Enjoy these preaching-related links and summaries from the past week. Especially note Peter Mead’s helpful 3-part series on explanation in preaching.
9 Teaching Methods of Jesus – ProPreacher
If you want to be an effective preacher or teacher, model your methods after Jesus.
Preach the Word, tell stories, be shocking, craft sticky statements, use object lessons, repeat yourself, create experiences, and practice what you preach.
Preaching Distractions – Rainer on Leadership #008
Jonathan and I explore some personal stories and some reader submissions from a recent post on preaching distractions. We talk about plumbing issues, flying shoes, ripped pants, overzealous janitors, and more. We also cover how to recover when something like this happens, and how best to prevent them from happening. While the ministry of a pastor should be taken very seriously, we shouldn’t take ourselves too seriously.
Listener Levels – Peter Mead
Preaching involves explanation. That is, when we preach, we need to offer some explanation of the passage’s meaning. But it needs to be more than that. We need to offer explanation of the passage’s meaning at a level appropriate to those who are listening.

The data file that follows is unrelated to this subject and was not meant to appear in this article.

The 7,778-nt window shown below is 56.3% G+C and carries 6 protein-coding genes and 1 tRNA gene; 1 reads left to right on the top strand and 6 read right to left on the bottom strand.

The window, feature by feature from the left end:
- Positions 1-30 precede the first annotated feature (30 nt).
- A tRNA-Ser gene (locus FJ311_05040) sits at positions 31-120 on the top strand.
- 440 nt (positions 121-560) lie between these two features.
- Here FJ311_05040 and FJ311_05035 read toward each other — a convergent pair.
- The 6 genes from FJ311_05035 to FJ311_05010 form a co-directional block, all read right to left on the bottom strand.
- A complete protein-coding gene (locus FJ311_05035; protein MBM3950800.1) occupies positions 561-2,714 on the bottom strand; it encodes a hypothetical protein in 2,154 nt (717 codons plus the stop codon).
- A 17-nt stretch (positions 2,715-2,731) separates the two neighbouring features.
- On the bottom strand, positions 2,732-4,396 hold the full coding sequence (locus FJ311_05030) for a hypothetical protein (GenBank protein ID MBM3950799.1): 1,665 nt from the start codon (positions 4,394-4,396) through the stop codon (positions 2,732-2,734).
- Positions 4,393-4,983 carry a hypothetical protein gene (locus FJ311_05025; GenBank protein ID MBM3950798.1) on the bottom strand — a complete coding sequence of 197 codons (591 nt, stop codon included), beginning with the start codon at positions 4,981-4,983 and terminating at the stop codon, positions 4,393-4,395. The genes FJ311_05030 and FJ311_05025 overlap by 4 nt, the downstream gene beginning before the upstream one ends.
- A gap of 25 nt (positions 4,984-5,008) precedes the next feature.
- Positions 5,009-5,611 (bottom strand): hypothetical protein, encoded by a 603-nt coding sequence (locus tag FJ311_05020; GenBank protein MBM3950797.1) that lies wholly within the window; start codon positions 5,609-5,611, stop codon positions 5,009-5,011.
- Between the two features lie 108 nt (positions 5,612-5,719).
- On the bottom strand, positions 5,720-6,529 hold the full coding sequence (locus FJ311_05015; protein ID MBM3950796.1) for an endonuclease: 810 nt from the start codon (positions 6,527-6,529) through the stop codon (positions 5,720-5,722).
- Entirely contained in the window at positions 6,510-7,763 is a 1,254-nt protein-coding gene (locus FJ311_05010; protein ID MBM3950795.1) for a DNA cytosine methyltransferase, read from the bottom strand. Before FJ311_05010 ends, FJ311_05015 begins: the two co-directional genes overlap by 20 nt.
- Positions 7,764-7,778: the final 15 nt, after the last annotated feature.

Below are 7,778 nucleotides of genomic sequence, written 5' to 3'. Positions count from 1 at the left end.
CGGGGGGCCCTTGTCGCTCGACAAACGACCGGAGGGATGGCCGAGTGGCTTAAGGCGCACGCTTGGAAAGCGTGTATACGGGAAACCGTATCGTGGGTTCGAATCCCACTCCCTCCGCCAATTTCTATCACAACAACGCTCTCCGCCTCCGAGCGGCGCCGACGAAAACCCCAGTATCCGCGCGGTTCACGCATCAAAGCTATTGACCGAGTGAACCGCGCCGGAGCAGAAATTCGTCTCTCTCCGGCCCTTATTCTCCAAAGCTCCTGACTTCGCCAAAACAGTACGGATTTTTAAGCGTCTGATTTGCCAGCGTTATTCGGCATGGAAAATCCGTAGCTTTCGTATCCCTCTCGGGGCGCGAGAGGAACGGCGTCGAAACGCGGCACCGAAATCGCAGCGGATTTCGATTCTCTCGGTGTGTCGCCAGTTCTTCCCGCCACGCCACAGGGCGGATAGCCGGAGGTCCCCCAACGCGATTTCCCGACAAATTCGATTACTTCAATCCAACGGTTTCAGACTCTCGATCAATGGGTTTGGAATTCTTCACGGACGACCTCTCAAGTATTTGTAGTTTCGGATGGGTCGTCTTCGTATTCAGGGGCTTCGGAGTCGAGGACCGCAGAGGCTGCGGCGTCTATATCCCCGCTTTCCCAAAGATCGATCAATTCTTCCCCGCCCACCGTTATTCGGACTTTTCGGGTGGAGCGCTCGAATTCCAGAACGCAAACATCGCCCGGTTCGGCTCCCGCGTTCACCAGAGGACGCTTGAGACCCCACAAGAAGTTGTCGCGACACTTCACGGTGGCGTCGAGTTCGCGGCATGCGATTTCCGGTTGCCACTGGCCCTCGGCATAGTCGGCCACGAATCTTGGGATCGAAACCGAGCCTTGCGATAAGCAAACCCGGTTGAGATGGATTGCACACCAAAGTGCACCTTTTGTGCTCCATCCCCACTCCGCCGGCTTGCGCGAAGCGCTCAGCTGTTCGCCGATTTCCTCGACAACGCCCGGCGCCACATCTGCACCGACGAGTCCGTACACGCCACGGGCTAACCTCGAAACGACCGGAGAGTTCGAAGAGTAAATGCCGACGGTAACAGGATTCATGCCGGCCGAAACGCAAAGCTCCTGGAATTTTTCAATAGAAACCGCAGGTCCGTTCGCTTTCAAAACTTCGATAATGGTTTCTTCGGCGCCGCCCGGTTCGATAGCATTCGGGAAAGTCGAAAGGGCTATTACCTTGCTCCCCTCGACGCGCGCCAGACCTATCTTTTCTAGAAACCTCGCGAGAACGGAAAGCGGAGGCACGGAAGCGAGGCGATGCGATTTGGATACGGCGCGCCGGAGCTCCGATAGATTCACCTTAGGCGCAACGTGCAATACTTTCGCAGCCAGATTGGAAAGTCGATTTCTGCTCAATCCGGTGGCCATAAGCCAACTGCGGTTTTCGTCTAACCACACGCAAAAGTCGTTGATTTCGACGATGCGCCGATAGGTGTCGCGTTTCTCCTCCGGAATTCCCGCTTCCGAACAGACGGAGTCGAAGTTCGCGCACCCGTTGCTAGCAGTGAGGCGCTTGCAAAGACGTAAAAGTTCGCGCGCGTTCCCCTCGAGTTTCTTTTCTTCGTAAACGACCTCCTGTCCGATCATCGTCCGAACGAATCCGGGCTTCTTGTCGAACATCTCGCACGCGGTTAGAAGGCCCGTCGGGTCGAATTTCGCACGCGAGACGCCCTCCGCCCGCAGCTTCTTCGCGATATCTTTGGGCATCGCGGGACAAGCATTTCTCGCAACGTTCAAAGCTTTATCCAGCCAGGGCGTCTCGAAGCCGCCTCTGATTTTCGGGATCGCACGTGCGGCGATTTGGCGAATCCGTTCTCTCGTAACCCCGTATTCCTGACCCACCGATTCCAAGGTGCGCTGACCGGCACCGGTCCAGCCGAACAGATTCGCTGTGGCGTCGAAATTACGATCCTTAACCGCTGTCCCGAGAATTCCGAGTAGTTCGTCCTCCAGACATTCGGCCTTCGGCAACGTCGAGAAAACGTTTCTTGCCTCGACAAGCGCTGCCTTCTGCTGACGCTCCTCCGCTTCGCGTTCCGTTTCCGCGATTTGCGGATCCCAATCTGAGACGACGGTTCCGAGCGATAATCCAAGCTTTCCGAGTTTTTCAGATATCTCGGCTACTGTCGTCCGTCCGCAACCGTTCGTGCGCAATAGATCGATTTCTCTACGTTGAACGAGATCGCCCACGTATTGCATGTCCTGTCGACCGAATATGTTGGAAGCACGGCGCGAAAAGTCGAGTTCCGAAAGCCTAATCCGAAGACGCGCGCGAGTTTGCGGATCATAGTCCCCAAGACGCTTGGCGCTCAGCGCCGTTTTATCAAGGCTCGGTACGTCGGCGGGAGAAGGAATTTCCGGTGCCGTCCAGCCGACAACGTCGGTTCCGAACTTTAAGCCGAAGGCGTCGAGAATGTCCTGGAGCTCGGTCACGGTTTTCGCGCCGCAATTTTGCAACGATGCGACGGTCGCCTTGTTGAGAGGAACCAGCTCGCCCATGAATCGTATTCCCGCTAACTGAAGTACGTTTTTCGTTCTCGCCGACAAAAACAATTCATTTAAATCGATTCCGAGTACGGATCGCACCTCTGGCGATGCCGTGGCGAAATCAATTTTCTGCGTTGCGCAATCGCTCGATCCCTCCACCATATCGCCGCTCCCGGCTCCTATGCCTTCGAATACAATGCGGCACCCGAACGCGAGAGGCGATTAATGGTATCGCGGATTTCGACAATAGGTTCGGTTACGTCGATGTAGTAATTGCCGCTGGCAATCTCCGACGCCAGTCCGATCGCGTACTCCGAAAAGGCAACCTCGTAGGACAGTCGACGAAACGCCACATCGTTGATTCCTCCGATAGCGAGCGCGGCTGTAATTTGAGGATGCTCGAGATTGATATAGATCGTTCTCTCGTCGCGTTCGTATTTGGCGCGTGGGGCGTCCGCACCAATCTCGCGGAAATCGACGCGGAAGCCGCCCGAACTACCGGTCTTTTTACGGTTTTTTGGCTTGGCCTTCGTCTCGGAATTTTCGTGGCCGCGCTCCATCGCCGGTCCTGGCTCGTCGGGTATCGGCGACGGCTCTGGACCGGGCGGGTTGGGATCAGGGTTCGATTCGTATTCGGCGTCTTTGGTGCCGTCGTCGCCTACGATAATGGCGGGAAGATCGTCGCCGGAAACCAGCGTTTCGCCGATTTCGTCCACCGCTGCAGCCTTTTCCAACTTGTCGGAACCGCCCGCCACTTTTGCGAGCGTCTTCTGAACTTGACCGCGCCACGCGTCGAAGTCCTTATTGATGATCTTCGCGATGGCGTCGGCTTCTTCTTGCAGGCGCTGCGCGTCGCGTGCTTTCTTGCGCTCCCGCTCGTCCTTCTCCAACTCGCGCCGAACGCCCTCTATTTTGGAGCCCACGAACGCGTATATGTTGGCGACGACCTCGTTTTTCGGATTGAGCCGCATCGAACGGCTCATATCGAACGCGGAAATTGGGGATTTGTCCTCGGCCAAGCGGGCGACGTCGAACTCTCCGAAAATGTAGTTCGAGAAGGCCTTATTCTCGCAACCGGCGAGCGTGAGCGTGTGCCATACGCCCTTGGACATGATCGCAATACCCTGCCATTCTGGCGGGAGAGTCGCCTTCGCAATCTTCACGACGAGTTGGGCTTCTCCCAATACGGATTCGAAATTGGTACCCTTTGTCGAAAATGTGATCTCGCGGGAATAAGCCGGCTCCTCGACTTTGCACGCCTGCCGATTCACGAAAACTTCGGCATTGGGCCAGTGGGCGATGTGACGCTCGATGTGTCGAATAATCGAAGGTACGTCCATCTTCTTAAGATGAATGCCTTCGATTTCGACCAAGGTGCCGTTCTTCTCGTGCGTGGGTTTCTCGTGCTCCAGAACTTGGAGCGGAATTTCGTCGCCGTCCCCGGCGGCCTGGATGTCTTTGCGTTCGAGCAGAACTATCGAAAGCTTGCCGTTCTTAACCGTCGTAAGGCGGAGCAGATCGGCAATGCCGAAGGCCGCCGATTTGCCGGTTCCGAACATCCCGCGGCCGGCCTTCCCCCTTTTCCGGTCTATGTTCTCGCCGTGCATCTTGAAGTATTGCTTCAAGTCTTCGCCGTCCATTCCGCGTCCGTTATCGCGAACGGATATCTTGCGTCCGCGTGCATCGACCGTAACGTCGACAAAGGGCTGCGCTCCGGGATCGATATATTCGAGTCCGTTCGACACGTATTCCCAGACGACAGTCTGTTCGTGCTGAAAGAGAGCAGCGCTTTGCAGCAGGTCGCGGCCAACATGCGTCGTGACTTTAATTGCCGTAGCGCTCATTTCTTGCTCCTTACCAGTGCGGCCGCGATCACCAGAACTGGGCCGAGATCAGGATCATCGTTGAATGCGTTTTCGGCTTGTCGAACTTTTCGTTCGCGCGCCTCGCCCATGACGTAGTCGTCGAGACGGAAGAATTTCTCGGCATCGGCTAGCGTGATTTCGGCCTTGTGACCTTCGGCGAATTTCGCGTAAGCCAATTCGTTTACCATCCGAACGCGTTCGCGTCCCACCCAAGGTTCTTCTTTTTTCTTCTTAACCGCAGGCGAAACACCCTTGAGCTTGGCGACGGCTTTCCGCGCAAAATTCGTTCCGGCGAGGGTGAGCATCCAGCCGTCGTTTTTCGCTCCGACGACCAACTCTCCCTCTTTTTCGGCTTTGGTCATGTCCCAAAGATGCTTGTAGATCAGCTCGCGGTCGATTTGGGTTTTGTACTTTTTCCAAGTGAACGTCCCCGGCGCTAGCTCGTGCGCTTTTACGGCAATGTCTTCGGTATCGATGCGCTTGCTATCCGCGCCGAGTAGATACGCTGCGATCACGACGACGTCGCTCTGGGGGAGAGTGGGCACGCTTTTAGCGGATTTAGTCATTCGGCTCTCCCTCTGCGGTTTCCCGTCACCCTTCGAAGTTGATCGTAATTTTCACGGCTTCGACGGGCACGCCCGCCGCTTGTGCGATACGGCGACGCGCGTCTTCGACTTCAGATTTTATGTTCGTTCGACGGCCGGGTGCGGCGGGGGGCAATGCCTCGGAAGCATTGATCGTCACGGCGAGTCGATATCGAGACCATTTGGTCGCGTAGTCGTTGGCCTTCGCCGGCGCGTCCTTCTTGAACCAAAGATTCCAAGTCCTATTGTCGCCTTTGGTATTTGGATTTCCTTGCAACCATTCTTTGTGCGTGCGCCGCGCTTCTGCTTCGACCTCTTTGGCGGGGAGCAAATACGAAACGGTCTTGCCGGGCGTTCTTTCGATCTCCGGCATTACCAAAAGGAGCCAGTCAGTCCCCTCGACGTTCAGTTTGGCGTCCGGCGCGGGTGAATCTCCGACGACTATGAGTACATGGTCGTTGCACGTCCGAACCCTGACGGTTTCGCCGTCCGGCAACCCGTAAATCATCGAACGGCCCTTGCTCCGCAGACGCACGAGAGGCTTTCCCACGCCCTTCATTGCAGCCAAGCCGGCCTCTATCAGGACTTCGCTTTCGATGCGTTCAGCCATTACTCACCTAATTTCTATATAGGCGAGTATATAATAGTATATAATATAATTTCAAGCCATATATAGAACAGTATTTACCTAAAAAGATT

How can we improve at offering explanation that will help people at the lower range of understanding? Perhaps your preaching goes over peoples’ heads, but you want to explain the Bible in a way that is accessible to younger Christians or less biblically literate folk?
Listener Levels: 7 Ways to Add Steak to the Diet – Peter Mead
What if your biblical explanation is typically at a level lower than many of your listeners? What are some suggestions for adding steak to the diet of listeners that are needing it?
The center of attention in the Puritan meeting house was the pulpit, or “the desk,” as New Englanders commonly dubbed it for its importance as the locus of biblical scholarship in their midst. . . . from start to finish Puritan worship services centered on the Scriptures.
Bold, Daring Audacity Vs The Pretty Boy Preachers – Colin Adams
Many preachers just want to be ‘nice.’ They cherish being winsome above being earnest. They desire popularity above faithfulness. They tremble more at the thought of offending their congregation, than they fear the thought of offending their God.
These links and summaries are offered for your consideration and evaluation because they relate to preaching. Their inclusion does not necessarily imply my whole-hearted commendation. I can’t even recommend everything I write. As always, read with discernment.